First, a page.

Home | About Me | Links to My Articles | Info on My Books | Contact Me

Welcome to!

al-Mahdi is "the rightly-guided one" who, according to Islamic Hadiths (traditions), will come before the end of time to make the entire world Muslim.  Over the last 1400 years numerous claimants to the mantle of the Mahdi have arisen in both Shi`i and Sunni circles.  Modern belief in the coming of the Mahdi has manifested most famously in the 1979 al-`Utaybi uprising of Sa`udi Arabia, and more recently in the ongoing Mahdist movements (some violent) in Iraq, as well as in the frequently-expressed public prayers of former Iranian President Ahmadinezhad bidding the Mahdi to return and, in the larger Sunni Islamic world, by claims that Usamah bin Ladin might be the (occulted) Mahdi.  Now in 2014 Mahdism is active in Syria, as the jihadist opposition group Jabhat al-Nusra claims to be fighting to prepare the way for his coming; and in the new "Islamic State/caliphate" spanning Syrian and Iraqi territory, as its leadership promotes the upcoming apocalyptic battle with the West at Dabiq, Syria.  This site will track such Mahdi-related movements, aspirations, propaganda and beliefs in both Sunni and Shi`i milieus, as well as other  Muslim eschatological yearnings.
For a primer on Mahdism, see my 2005 article, "What's Worse than Violent Jihadists?," at the History News Network:; for more in-depth info, see the links here to my other writings, including my book on Mahdism.

Archive Newer | Older

Saturday, February 28, 2009

The Wages of Mahdism Is Death

Yesterday "The New York Times'" Campbell Robertson reported that "Iraq Hands Death Penalty to 28 Cultists for Attacks" (  This is the same group that fought American and Iraqi government forces in January 2007 and again in January 2008.  You can read the article for yourself and then peruse my observations:
1) Mr. Robertson refers to the group as a "Shiite messianic cult." Doesn't that describe Shi`ism itself?  This is akin to referring to Christianity as a "messianic cult" whereas in reality messianism is its core doctrine. 
2) The "Followers of the Mahdi, itself a part of the Soldiers of Heaven" faction is painted as a "fringe cult that believes sowing chaos will pave the way for the coming of the Mahdi, the 12th Imam, who...will return as a savior of humanity." Wrong, Campbell. The 12th Imam is a not a "savior" but rather a military and political leader who will humble the recalcitrant Sunnis and convert, both peacefully and through conquest, the entire world to (Shi`i) Islam. Caling him a "savior" injects (albeit certainly unintentionally on the correspondent's part, we can be sure) an unwarranted Christian concept. And, again, what is the source for the assertion that this "cult" promotes violence to spark the Mahdi's appearance? Iraqi government spokesmen?
3) Likewise, Mr. Robertson seems to accept without question the Baghdad government's view of the "cult" as "brutal" and "bizarre" without bothering to talk to any of the group's members or anyone in the areas in question (Najaf, Basra, Nasirya).  Perhaps other sources might provide a different, fuller, less hostile perspective.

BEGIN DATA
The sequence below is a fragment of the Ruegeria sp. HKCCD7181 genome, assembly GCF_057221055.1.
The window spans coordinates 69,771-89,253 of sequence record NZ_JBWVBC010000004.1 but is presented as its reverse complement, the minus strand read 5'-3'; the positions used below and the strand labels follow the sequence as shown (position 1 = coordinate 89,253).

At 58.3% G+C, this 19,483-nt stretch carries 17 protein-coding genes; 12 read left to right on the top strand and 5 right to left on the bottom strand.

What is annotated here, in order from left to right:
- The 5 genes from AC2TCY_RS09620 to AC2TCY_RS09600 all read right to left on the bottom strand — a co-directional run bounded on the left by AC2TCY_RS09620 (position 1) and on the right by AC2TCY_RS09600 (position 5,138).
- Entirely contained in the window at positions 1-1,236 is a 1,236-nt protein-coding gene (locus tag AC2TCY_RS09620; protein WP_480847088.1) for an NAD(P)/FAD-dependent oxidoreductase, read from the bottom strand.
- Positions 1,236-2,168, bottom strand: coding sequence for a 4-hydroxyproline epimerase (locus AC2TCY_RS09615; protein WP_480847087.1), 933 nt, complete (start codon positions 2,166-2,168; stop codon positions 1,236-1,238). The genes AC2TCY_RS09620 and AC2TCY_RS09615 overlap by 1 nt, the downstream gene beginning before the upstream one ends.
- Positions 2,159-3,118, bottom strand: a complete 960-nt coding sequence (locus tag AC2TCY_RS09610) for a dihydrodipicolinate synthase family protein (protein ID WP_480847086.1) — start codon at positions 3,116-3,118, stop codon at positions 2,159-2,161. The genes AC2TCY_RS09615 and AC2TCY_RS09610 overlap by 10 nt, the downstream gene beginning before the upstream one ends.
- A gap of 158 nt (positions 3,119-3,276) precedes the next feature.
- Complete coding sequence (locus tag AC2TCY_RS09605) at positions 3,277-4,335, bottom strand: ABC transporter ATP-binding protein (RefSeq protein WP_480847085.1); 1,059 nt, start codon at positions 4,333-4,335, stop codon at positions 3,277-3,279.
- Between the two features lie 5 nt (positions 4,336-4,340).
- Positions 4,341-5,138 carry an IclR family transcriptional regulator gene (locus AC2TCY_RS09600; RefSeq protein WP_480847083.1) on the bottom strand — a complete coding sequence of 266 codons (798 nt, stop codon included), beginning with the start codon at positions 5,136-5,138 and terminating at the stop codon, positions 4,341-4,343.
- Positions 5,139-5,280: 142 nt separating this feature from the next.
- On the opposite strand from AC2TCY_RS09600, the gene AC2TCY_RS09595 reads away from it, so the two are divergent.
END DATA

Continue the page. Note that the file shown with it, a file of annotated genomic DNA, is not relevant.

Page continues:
4) .: I've said it before and I'll say it again: Mahdism has been one of the most potent and dangerous sub-ideologies within Islam, both Shi`i AND Sunni.  And there is no reason to assume that its power to inspire violence within Islam has been spent in past centuries. Recent events in Iraq bear me out.

4:47 pm est          Comments

Fears of a Persian Shi`ite Gulf
That important body of water bordering Saudi Arabia and the United Arab Emirates on the south and the Islamic Republic of Iran on the north is usually referred to as the Persian Gulf, although some Arabs prefer to call it the Arab Gulf--both for ethno-nationalist reasons and because they'd prefer it be thought of as a Sunni, rather than a Shi`i, great (salt) lake.  Two events of the past week should remind us that the "religion of peace" is anything but when it comes to this gulf region. 
Early last week the Saudi newspaper al-Watan ran an editorial blasting the Islamic Republic for its (alleged) persecution of Iranian Sunnis and waxing eloquent about the forced conversion of Sunni Persia to Shi`ism under the Safavid rulers of the 16th century (  It also stoked Arab fears of Iranian irredentism in the region, with good reason, for as the MEMRI editors point out, in footnote 1, earlier in February of this year an advisor to Iranian Supreme Leader Khameini gave a speech claiming that Bahrain been a province of Iran before the Pahlavi regime lost it.
More ominously for the Saudis, an AP story at the end of last week described Shi`ite demonstrations against Wahhabi Sunni rule in the town of Awwamiya.  AP claims that Shi`ites are a "small minority of the country's 22 million people," but a 2005 study by the International Crisis Group ("The Shi`ite Question in Saudi Arabia: puts their number at 10-15%.  Shi`ites are said to be angered by not having their madhdhab, or "interpretive school" of Islam, included with the three Sunni ones granted recognition alongside the official Saudi Hanafi school by King Abdullah in recent reforms.
These two events mark further escalation of the Saudi-Iranian struggle for leadership of the global Islamic community.
4:32 pm est          Comments

Archive Newer | Older

Jamkaran Mosque near Qom, Iran (during my trip there Aug. 2008)

Mahdi, Mahdism, Eschatology, Usama bin Ladin, Dajjal, Ahmadinejad, al-Sadr, Hizbullah, Yajuj wa-Majuj, Dabbah, Jesus, `Isa, Holiest Wars, Nasrallah, End of Time, Twelfth Imam, Middle East Politics, Iran, Iraq, al-Sistani, Awaited Mahdi, al-Mahdi, the Mahdi, Hojjatiyeh, Armageddon, Dabbah, Muhammad, Hadith, Jihadists, Apocalypse, Consultant, Islamic Mahdis, Osama bin Ladin, al-Zawahiri, al-Qaeda, al-Qa`ida, Azzam, Muhammad Ahmad, Ibn Tumart, al-Utaybi, Islam, Islamic, Muslim, Messiah, Ahmadinezhad, Khamanei, Ayatollah